With more legitimacy coming to the blockchain space, 2018 was a pivotal year. Here’s an overview of blockchain trends for the period.
While 2017 was the year of the initial coin offering (ICO), 2018 saw the rise of institutional investors in the blockchain and cryptocurrency spaces, and legitimacy began to unfold even in the midst of challenging roadblocks along the way.
Historically known as the technology behind cryptocurrencies, over the last couple of years blockchain has emerged as a revolutionary force of the 21st century with its impact on other industries.
There is a long way to go before blockchain’s impact in other areas is truly felt, but 2018 saw the foundations being laid for a disruptive future.
With that in mind, here the Investing News Network (INN) takes a look back at some of the biggest blockchain trends of 2018 with insight from analysts and companies in the space.
Blockchain trends 2018: Regulatory impact
As was the case for bitcoin in 2018, regulations were at the forefront of blockchain’s year. Kevin Hobbs, CEO of the Vanbex Group, told INN that is positive.
“The money coming in got a lot of eyes on the industry, with regulators and governments [getting] involved, and I think that’s a good thing,” Hobbs said. “Now we can get some proper rules and governance around the technology, and around some of the token offerings … on a global scale.”
Earlier in the year, the US House of Representatives held a discussion panel on blockchain’s impact on government; meanwhile, an April report from the Brookings Institution explains that most US states have “taken at least some form of regulatory stance concerning cryptocurrencies and blockchain technology.”
Aside from the US, governments around the world have also been working to regulate the technology, with China being at the top of the list. While the country has largely banned cryptocurrencies, it is a leader in terms of backing blockchain technology.
Eric Ervin, CEO of Blockforce Capital, said in June when his company launched its Reality Shares NASDAQ NexGen Economy China ETF (NASDAQ:BCNA) that China’s blockchain sector “presents an incredibly exciting and long-term investment opportunity.”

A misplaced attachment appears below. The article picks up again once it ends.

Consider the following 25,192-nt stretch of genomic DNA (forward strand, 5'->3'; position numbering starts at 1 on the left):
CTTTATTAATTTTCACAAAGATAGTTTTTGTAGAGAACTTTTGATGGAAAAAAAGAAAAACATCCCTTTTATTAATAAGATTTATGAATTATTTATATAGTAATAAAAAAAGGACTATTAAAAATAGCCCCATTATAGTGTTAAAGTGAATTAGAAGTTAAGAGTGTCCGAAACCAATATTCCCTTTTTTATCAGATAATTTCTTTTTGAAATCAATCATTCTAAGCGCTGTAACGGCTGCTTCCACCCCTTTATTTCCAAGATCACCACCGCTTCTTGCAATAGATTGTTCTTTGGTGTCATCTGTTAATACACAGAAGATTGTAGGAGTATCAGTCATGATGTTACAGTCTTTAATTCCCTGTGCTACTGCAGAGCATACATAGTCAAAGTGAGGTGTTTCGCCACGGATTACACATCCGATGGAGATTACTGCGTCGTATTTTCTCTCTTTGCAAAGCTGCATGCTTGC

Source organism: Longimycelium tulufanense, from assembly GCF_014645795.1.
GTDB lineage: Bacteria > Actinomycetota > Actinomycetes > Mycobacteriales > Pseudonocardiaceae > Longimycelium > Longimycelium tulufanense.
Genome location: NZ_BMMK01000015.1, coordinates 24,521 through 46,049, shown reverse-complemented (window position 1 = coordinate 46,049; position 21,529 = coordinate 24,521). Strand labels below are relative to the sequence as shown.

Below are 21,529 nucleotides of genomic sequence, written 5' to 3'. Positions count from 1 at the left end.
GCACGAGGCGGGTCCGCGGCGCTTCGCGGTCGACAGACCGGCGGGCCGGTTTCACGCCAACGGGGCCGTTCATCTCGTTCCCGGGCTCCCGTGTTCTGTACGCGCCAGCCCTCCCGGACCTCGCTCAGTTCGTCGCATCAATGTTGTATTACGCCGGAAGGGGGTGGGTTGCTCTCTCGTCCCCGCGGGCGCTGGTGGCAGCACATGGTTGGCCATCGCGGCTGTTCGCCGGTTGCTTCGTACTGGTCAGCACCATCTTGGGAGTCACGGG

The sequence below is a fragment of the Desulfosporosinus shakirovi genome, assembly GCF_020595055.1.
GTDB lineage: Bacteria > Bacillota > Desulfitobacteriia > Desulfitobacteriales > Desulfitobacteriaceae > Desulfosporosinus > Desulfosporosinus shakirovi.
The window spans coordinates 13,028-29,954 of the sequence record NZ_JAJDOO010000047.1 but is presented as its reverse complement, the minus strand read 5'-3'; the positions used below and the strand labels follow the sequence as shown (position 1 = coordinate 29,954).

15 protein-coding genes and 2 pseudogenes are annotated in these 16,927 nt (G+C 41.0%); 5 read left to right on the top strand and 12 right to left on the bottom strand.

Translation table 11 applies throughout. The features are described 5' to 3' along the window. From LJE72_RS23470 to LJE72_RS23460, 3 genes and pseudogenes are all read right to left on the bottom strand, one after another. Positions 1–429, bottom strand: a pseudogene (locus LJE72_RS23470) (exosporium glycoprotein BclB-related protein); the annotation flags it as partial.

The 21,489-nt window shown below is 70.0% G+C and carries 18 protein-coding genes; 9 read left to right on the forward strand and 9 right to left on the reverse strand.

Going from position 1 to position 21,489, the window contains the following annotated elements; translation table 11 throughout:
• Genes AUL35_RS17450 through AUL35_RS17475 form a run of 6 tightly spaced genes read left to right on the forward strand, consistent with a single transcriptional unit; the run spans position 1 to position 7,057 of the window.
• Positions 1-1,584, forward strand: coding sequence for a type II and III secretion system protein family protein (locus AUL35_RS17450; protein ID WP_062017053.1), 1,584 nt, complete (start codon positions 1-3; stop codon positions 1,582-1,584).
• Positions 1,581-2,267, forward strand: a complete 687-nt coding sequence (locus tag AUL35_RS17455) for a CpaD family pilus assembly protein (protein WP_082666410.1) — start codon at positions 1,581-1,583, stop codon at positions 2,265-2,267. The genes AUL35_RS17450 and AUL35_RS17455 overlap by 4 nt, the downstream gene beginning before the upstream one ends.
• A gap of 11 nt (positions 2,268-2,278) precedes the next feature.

“China has made blockchain their thing,” Ervin told INN, adding that there are almost three times as many blockchain-related patents filed in China than anywhere else in the world.
In December, it was reported by Chinese publication Securities Daily that Beijing, Shanghai and Guangzhou are three major areas where blockchain has become a “centralized place for policy.”
“Blockchain technology [will] serve the real economy, focusing on the balance between innovation, regulation and security, and clarifying the bottom line of financial stability and information security,” the publication reads.
In speaking with INN, Hobbs said that companies in China are “building some really great things,” and that they have support from the country’s government despite its stance on cryptocurrencies.
Countries like Switzerland are also getting behind blockchain. According to Coindesk, in December the Swiss government’s Federal Council released a report indicating that it intends to weave blockchain technology together with its financial sector. Coindesk says the council has “proposed an amendment to the country’s securities law to increase the legal certainty of crypto tokens.”
Meanwhile, the Group of 20’s (G20) meetings over the course of the year heavily featured both cryptocurrencies and blockchain, which Frank Holmes, CEO of US Global Investors (NASDAQ:GROW), says posed challenges in the industry.
Holmes said the G20’s decision to postpone its regulation standards “slowed down” the industry’s growth. “[The G20] is dong everything to try and slow it down,” he said.
While the G20’s meeting in July focused on anti-money laundering standards for cryptocurrencies, in November and early December the group met to ask for standards on how to more broadly regulate technologies like blockchain and cryptocurrencies.
Blockchain trends 2018: Rise of institutional investors